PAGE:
How can we predict climate-induced sea level rise, increases in flooding frequency and increases in water temperature in the Sacramento-San Joaquin Delta?
Recent reports by Jay Lund, director of the Center for Watershed Sciences, and colleagues combined models of urbanization and climate change with models for water availability in the year 2100. They built on an earlier report that estimated climate changes for 2020.
How is Lake Tahoe responding to climate change?
There has been a measured increase in the temperature of the lake over the last 40 years. The warming of the lake is double the rate of warming of the surface of the world’s oceans. Rises in lake temperature have profound impacts on the lake ecology. Research by Geoff Schladow, director of the Tahoe Environmental Research Center, and others looks at the impacts of climate change on algal species composition, invasive fish and aquatic weed populations, and the food web.
What do we know about climate change effects on fish habitat and species in California?
Peter Moyle, professor of wildlife, fish, and conservation biology, has developed methods to determine the health of mountain meadows by inventorying communities of plants, fish, aquatic invertebrates and amphibians. He is reviewing the status of all distinctive types of salmonid fishes in California, and he conducted long-term studies of fish in Sierra Nevada streams, Putah Creek and in Suisun Marsh. His research program involves developing strategies for floodplain fish conservation in the Central Valley.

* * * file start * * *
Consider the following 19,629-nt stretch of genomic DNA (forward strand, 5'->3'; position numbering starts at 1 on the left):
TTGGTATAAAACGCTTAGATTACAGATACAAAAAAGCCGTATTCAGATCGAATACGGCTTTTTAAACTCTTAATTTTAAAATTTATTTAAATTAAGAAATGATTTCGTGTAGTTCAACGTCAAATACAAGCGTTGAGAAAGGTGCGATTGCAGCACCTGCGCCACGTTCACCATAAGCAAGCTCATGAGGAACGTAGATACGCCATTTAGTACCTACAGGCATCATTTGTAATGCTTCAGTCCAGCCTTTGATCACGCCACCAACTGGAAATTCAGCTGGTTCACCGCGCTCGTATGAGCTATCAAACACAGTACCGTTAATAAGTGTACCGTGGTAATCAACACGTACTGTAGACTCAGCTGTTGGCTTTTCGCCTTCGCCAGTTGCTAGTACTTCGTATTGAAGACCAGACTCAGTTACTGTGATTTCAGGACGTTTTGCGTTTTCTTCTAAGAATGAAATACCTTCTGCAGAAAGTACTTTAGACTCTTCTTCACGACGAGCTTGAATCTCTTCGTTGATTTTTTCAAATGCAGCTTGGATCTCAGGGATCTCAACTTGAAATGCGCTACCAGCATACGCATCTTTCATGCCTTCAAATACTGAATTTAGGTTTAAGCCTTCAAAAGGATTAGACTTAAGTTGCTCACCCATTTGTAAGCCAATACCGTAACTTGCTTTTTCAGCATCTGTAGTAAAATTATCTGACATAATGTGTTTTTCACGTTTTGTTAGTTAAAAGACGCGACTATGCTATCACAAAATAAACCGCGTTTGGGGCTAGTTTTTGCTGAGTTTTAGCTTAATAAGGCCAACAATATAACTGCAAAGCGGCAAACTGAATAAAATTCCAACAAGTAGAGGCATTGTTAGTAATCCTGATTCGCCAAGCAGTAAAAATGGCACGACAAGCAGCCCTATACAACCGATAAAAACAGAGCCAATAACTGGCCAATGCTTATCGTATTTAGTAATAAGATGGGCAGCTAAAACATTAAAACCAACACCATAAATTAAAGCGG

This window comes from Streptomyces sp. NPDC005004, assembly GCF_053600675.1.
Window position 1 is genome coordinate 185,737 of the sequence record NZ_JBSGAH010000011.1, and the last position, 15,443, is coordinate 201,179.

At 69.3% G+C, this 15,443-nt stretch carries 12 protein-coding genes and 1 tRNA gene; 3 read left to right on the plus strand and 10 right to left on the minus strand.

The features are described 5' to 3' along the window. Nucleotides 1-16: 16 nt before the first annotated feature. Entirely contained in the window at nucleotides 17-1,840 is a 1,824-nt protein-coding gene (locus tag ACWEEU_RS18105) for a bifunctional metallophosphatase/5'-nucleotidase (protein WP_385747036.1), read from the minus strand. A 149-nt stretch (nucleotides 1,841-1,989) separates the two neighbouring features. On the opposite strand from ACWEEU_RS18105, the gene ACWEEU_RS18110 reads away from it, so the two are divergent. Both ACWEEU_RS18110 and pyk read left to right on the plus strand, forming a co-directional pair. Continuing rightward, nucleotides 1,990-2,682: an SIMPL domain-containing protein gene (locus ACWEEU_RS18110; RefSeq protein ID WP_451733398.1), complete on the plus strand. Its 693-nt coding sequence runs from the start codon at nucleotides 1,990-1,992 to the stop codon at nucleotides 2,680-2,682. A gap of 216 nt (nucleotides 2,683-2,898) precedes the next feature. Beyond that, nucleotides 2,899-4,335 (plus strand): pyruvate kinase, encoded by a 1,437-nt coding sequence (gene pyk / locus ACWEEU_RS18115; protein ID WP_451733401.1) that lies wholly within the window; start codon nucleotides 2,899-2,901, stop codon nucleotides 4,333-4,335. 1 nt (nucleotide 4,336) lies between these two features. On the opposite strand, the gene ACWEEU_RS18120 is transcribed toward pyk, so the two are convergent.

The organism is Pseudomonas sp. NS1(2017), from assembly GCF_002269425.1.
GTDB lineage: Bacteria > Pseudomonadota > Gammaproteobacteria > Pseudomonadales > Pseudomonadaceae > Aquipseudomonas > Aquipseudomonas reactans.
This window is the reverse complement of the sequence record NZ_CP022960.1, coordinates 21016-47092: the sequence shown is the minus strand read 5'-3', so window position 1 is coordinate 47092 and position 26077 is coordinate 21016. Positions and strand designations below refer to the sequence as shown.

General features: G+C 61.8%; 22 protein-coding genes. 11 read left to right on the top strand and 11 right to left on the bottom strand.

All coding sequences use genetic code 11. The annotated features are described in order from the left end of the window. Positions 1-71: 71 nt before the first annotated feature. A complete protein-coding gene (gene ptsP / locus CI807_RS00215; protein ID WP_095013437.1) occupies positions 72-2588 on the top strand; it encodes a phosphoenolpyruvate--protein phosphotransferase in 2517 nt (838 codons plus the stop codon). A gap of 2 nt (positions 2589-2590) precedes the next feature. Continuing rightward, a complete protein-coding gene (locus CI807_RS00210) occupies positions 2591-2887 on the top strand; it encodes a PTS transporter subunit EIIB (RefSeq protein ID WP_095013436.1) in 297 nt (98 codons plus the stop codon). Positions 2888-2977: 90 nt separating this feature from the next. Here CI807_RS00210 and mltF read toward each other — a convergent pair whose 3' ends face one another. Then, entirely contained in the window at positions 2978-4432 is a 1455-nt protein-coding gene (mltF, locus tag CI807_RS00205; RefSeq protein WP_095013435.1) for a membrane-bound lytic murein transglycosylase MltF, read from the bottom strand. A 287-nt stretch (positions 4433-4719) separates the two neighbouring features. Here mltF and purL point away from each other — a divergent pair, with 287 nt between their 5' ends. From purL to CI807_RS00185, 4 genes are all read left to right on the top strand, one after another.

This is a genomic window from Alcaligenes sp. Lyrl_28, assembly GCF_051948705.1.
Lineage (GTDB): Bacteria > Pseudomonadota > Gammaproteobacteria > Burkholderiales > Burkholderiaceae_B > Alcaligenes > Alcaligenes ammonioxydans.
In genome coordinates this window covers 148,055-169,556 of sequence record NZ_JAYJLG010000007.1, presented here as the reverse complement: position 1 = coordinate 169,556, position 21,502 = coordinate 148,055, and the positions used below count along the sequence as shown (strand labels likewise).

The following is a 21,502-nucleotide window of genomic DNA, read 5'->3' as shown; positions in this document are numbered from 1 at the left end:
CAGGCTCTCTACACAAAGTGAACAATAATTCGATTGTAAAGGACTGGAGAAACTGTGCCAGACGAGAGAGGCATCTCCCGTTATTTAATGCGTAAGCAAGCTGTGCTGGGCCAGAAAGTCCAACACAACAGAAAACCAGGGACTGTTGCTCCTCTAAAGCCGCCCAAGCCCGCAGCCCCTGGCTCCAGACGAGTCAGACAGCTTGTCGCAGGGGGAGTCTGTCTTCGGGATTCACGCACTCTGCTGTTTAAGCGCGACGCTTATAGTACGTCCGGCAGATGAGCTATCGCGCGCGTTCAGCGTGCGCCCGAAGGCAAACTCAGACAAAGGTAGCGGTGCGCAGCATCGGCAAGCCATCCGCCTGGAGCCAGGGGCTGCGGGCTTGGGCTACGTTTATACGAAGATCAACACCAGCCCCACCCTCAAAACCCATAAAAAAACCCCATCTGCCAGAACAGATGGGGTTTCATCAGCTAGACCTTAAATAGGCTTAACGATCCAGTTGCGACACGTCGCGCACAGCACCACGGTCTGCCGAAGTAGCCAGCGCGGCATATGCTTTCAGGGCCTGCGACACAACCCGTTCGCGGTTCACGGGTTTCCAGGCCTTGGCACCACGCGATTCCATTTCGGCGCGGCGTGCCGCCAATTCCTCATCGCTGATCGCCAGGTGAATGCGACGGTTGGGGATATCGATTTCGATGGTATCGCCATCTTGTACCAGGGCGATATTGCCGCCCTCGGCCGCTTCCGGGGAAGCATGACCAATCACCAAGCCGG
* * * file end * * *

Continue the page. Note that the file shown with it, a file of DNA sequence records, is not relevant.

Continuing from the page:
Greg Pasternack, professor of land, air, and water resources, built a model to predict the number of days each year that the flow of a river prepares it for salmonids to spawn and support embryo incubation. Environmental managers may use this model to compare different rivers for their restoration potential as well as the impact of climate change on the native anadromous fish populations.
How will climate change affect water resources in the arid western U.S., and how can these effects be managed or mitigated?
Important questions include whether increased rain and less snow (e.g., in California) will increase groundwater storage in the central and coastal valleys, and whether vast underground storage space can be used to offset the loss of surface reservoir space. The research of Graham Fogg, professor of land, air, and water resources looks promising as a means of recharging groundwater during periods of high rainfall and runoff. His work on long-term sustainability of groundwater quality is critical for assessing water quality from underground water storage projects.
How will changes in sea level affect communities up-river?
As the sea level rises, salty seawater will intrude up estuaries and into the lower portions of rivers and into groundwater aquifers, according to research by John Largier, who works in the Bodega Marine Laboratory and environmental science and policy. In flat lands, a foot increase in sea level may result in salinity intruding miles up-river during dry periods.